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Every kid deserves an A+ school.

The Houston Chronicle
April 26, 2013

By Editorial Staff

This year's annual school report card, recently released by Children at Risk ("Houston's learning curve," B1, April 21), once again shows the enormous difference between our area's top public schools and its bottom ones. Our best are among the best in the nation (a fact conveniently confirmed, in the same week, by U.S. News and World Report's latest rankings). But our worst schools are shameful.

Significantly, every one of our area's top ten high schools - DeBakey High School for Health Professions (HISD), Carnegie Vanguard (HISD), Eastwood Academy(HISD), Kerr (Alief), KIPP Houston (KIPP), YES Prep Southwest (YES), East Early College (HISD), High School for the Performing and Visual Arts (HISD), Challenge Early College (HISD) and YES Prep North Central (YES) - is a charter or magnet school, a school that families had to seek out actively. The system provides an A& education for families of all races and income levels - but only if they're able to navigate the tricky business of choosing and enrolling in a good public school.

Our hearts sink when we think of the kids stuck in schools that Children at Risk flunked. The worst of the worst - the 14 high schools that earned Fs - aren't necessarily the schools with the most low-income or minority students. Stratford High School (Spring Branch ISD), with 28.3 percent low-income students, took home a respectable B. But Santa Fe High School (Santa Fe ISD), with 22 percent low-income students, took home a big, stinking F. Still, it is depressingly unsurprising that most of the lowest-performing schools serve chiefly low-income, minority students.

Public schools ought to level the playing field. But these schools don't come anywhere close.

Notably, our area's biggest school district, HISD, has more than its share of both the very best and very worst schools: Eight that earned A's, and eight that earned F's. In a way, that's understandable: HISD offers more choices than most school districts, and naturally, when families have choices, they tend to choose high-performing schools and leave low-performing ones behind. Schools that provide what families need, flourish. And schools that don't, wither.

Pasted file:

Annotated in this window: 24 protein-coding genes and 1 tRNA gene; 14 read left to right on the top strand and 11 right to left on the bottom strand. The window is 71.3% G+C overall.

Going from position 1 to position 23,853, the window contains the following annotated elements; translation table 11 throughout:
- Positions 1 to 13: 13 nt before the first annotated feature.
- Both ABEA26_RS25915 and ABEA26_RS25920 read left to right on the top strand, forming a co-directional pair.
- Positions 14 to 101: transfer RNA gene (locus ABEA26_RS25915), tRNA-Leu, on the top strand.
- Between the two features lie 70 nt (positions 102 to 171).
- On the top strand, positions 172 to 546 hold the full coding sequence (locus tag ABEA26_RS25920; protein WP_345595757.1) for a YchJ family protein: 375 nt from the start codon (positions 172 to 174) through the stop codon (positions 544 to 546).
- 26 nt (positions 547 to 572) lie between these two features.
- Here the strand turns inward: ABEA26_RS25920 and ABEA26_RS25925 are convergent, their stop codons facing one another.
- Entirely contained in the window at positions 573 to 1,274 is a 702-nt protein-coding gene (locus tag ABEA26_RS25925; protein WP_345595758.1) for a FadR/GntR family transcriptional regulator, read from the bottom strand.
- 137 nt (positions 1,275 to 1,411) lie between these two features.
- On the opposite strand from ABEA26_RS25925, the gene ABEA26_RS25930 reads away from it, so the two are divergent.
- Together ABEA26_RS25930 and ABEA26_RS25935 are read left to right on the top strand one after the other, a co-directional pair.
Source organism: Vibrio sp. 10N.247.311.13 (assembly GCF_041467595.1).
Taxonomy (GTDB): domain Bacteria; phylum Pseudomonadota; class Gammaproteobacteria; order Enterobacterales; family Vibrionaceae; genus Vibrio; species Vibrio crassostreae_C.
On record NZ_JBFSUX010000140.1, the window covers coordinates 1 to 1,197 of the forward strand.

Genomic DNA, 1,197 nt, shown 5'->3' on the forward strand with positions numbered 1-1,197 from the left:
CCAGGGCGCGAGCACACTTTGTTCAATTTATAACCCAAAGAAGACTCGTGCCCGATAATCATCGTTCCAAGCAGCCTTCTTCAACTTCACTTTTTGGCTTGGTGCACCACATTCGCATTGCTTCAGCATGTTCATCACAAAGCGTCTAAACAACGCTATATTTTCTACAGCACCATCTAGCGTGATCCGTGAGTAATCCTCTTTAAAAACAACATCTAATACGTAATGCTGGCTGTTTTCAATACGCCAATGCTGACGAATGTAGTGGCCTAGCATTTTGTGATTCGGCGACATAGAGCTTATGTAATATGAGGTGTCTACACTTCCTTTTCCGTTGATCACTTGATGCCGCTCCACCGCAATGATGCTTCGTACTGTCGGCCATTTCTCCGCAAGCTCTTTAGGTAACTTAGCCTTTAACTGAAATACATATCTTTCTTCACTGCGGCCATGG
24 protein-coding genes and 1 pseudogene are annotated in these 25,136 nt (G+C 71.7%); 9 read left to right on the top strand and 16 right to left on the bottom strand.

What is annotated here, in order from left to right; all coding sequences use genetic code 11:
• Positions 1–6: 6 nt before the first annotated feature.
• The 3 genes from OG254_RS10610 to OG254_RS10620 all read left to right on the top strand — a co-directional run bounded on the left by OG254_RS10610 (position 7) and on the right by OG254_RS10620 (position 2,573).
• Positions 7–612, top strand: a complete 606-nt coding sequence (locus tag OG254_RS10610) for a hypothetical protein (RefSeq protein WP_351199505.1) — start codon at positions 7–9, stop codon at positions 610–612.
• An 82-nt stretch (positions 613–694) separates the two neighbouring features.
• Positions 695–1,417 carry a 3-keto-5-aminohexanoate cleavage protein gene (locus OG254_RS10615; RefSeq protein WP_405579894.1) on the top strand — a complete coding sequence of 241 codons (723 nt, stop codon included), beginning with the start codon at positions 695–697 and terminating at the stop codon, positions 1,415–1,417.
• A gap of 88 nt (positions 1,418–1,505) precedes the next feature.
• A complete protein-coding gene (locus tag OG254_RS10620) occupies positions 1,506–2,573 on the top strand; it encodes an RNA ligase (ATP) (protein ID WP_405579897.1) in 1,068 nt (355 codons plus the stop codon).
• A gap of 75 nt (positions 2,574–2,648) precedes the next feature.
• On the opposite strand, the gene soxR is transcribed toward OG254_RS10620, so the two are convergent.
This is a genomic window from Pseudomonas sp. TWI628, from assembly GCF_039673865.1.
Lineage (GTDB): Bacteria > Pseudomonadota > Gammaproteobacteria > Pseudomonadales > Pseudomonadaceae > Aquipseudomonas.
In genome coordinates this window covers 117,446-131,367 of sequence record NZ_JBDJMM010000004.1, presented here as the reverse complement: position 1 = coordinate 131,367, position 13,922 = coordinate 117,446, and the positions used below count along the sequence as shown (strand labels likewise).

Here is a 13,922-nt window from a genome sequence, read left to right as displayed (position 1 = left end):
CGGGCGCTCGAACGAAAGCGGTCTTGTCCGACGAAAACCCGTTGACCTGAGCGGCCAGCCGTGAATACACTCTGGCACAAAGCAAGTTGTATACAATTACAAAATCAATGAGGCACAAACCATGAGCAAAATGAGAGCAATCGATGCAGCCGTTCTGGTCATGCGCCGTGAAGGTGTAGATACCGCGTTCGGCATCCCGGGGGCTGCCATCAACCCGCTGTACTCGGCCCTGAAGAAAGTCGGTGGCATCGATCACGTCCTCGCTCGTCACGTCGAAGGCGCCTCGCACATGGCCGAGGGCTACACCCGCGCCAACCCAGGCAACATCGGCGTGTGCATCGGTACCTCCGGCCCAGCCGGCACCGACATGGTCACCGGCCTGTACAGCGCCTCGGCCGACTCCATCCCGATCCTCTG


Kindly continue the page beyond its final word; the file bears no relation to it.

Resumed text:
If the system worked better, the low-performing schools that aren't chosen would simply close. But neighborhoods, school employees and alumni almost always hate to see a school closed, no matter how empty its classrooms or how wretched a job it's doing. It takes an awful lot of political willpower to put kids' needs first.

Why, in a district with so many good schools, do some families still enroll their kids in awful ones? Many families simply don't know that they have other, better options.

There's no fast, easy way to research all of a student's possible public-school options (charters, magnets, inter-district transfers, intra-district transfers).

In a better world, each year the state would mail every student's family a list of all the options within a reasonable range of their home, along with information about the schools' performance, transportation options, special programs and application procedures and deadlines. Picking a school will probably never be easy - for every student, there are a thousand factors to consider - but it could and should be much easier than it is now.

The state also needs to take faster, stronger action against schools that consistently fail to do their jobs. We're fans of the Recovery School District model that's working well in New Orleans and Tennessee: Families are given more power and clear choices. In New Orleans, test scores have soared.

Every kid deserves an A+ school.